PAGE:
It’s extraordinary that both these techniques result in the unique Feldman sound and atmosphere but the players naturally bring a sense of the right style – Feldman once rebuked a student of mine for choosing a minor triad in the graph notation of Projection 2 when, as he put it, she had ‘all the sounds in the world to choose from’.  It’s a good idea to have all the Projection and Durations pieces together, fastidiously played and recorded – plus the more lusciously scored Straits of Magellan and Two Pieces.  However, there’s a three-CD set on Etcetera (listed above) which provides both of these plus the Vertical Thoughts series and much more.

‘Voices and Instruments’, the fifth volume in the Mode survey, is full of delights, including three first recordings. Now we can compare Feldman’s response to e. e. cummings with that of John Cage 13 years earlier. By 1951 Feldman is the more pointillistic, showing the influence of Webern but Claron McFadden is in complete command of the angularities of his extreme tessitura both here and in Journey to the End of the Night, which has a text from the novel by Louis-Ferdinand Celine. Charles van Tassel also feels exactly right in a more subdued role with The O’Hara Songs.

How rewarding to hear Three Clarinets, Cello and Piano (a British commission written for Alan Hacker) where every detail, including the plentiful silences, is precise – Feldman’s finesse requires that kind of dedication. Since so much of Feldman is soft and slow, the sole fortissimo in the work is a poised shock. Feldman enthusiasts will continue to buy the Mode series, which benefits from well-informed CD booklets with full texts, and it ought to make new converts.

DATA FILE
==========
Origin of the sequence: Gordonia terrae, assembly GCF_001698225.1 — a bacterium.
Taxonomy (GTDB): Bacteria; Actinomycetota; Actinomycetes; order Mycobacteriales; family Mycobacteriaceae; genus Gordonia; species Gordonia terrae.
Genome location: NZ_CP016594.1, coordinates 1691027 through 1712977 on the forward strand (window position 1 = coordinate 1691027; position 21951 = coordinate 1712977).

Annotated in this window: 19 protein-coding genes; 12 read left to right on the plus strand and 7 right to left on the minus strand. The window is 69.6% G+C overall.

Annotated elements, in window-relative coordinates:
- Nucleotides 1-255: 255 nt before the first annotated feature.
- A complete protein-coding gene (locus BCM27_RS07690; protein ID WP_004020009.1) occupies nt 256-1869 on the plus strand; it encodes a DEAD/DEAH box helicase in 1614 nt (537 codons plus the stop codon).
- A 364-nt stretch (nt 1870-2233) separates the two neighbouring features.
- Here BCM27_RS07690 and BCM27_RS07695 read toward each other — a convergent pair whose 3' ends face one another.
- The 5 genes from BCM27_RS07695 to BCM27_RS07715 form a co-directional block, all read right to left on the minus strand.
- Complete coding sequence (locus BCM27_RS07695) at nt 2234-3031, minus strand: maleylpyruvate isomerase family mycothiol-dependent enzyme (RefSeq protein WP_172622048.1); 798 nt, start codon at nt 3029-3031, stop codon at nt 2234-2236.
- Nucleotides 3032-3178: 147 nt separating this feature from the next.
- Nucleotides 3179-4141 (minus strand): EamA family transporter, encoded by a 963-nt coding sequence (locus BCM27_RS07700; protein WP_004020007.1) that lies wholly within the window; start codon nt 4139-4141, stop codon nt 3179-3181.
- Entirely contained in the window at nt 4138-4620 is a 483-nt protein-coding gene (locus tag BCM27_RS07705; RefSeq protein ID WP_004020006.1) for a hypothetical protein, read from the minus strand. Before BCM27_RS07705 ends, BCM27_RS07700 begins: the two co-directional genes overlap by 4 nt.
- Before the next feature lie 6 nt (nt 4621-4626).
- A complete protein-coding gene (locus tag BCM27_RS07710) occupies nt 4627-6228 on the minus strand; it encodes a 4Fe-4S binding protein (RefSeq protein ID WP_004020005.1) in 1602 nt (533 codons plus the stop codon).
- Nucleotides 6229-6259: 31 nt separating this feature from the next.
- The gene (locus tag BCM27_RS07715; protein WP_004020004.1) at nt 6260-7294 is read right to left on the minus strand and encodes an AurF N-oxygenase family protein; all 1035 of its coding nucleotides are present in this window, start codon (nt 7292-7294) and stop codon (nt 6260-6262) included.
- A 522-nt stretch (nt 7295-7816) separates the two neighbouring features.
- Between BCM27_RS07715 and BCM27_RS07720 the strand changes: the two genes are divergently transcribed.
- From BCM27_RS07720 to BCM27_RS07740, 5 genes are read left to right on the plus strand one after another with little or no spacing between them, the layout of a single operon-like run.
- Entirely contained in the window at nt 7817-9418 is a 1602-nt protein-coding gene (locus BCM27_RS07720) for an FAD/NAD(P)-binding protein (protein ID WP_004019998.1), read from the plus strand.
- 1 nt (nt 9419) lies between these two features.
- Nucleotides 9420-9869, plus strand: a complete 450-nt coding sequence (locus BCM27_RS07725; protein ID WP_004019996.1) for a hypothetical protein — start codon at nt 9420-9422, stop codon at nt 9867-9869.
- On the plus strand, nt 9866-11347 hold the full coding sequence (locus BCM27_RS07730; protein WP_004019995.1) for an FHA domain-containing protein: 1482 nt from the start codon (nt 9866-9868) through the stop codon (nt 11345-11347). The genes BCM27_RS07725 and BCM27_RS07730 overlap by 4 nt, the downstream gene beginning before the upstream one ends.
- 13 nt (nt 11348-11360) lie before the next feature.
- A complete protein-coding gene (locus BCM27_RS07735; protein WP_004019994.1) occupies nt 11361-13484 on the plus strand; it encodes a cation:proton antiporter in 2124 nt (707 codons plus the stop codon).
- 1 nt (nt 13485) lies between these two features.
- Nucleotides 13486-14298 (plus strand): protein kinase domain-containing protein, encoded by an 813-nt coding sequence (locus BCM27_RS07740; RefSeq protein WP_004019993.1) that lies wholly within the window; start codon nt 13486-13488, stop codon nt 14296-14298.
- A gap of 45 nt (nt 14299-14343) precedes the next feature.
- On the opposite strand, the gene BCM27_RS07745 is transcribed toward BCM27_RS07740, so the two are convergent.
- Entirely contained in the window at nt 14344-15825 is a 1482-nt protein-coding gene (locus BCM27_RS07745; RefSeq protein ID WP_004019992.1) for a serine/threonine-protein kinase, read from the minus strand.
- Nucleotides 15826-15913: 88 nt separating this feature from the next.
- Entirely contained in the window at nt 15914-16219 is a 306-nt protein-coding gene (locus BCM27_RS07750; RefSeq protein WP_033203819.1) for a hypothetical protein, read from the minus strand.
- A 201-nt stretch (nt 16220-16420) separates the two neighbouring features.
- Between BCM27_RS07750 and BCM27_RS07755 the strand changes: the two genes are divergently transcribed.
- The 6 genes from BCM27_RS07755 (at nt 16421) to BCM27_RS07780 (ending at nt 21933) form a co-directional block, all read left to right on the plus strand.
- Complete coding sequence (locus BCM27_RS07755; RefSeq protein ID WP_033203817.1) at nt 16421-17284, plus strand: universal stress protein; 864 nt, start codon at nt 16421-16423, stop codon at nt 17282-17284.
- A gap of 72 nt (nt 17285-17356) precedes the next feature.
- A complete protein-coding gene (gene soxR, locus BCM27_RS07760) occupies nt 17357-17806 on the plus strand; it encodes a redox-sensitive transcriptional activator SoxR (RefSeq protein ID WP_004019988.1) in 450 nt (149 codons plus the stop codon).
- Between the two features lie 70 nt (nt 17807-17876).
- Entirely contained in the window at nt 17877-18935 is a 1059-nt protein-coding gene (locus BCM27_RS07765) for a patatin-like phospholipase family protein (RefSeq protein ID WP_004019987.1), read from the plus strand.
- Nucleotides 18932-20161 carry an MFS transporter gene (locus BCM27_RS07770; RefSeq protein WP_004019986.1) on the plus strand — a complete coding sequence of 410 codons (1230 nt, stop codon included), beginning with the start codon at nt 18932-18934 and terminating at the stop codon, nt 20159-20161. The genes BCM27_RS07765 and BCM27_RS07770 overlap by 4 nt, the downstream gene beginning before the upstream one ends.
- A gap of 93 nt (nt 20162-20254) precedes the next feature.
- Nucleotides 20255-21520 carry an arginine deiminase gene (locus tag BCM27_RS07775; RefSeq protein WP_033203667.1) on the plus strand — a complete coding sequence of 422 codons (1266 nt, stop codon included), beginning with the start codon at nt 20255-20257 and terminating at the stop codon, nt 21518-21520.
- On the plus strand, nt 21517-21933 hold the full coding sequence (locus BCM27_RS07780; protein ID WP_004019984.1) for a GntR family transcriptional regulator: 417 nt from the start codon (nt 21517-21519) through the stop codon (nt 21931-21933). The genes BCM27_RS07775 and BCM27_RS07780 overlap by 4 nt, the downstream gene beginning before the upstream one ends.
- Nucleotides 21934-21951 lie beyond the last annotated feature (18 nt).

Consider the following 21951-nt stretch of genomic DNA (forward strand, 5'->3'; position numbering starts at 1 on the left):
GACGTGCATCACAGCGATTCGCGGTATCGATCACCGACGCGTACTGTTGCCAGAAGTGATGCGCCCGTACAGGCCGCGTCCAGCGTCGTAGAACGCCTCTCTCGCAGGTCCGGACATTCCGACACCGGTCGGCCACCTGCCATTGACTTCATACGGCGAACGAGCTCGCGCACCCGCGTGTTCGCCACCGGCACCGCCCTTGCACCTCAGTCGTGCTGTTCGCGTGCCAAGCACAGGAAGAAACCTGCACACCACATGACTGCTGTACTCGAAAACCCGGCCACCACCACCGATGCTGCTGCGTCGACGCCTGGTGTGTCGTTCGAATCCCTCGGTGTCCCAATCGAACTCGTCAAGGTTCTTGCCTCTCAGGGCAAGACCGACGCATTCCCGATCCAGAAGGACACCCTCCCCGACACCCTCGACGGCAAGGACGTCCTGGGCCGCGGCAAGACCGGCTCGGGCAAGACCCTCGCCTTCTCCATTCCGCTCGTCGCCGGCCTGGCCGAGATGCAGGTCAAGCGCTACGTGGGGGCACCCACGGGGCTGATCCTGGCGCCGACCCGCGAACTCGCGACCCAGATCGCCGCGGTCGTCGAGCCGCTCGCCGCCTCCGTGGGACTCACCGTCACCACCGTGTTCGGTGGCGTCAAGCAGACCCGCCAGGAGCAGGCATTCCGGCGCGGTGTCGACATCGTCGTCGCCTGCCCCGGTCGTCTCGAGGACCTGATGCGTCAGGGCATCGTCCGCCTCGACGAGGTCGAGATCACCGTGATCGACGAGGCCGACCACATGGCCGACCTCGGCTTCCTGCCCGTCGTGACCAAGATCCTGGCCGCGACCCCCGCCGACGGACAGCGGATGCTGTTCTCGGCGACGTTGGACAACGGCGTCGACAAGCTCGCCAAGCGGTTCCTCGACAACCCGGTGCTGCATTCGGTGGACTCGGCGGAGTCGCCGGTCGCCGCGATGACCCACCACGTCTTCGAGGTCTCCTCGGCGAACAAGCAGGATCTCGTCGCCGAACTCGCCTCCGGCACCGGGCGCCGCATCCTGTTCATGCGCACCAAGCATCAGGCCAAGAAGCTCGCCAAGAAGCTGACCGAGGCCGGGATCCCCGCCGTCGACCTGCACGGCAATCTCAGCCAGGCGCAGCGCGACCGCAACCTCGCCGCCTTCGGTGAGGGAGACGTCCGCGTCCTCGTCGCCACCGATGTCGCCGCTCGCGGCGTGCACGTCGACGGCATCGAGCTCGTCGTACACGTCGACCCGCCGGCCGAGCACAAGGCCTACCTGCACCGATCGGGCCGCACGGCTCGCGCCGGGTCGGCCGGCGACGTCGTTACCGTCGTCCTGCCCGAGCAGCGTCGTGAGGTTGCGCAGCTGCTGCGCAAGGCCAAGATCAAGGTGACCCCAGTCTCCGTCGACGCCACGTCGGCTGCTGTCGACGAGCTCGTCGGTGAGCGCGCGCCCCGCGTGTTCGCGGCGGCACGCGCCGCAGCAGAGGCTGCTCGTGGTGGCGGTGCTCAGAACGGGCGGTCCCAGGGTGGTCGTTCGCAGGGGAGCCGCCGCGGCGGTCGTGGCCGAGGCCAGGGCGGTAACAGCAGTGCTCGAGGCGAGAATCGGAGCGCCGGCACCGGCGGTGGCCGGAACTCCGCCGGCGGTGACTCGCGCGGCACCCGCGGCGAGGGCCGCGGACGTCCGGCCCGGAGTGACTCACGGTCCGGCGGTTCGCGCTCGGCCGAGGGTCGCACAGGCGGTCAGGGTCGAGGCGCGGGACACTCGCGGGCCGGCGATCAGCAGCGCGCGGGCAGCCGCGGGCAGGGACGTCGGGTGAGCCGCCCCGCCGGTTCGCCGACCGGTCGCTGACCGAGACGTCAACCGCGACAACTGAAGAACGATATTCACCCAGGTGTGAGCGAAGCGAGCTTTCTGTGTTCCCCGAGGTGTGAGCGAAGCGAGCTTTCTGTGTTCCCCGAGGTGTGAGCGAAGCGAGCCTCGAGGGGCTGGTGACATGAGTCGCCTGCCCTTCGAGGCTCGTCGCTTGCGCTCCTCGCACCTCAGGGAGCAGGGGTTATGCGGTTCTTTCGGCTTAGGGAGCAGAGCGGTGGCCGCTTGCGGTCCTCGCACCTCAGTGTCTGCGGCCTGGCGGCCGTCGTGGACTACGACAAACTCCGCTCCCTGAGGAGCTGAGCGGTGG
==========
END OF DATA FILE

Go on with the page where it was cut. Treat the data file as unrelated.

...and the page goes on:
(portion of the review covering the Hanssler release has been deleted here)
— Peter Dickenson, Gramophone, December 2002



Morton Feldman on Mode:
Vol.1: Piano works played by Aki Takahashi. (mode 54)
Vol. 2: First Recordings: 1950s-with the Turfan Ensemble (mode 66)
Vol. 3:  Complete Works for Violin and Piano-Sabat/Clarke Duo
(mode 82/83, 2-CDs)
Vol. 4:  The Straits of Magellan – Indeterminate Music – with the
Turfan Ensemble (mode 103)
Vol. 6:  String Quartet No. 2 (mode 112)
Vol. 7: Late Works with Clarinet (mode 119)
Vol. 8: Marilyn Nonken plays Triadic Memories (mode 136)
Vol. 9: Composing by Numbers (mode 146)

The Barton Workshop on Mode:
Christian Wolff – I Like to Think of Harriet Tubman. (mode 69)

The Barton Workshop profile
Morton Feldman Profile/Discography
Claron McFadden profile
Charles van Tassel profile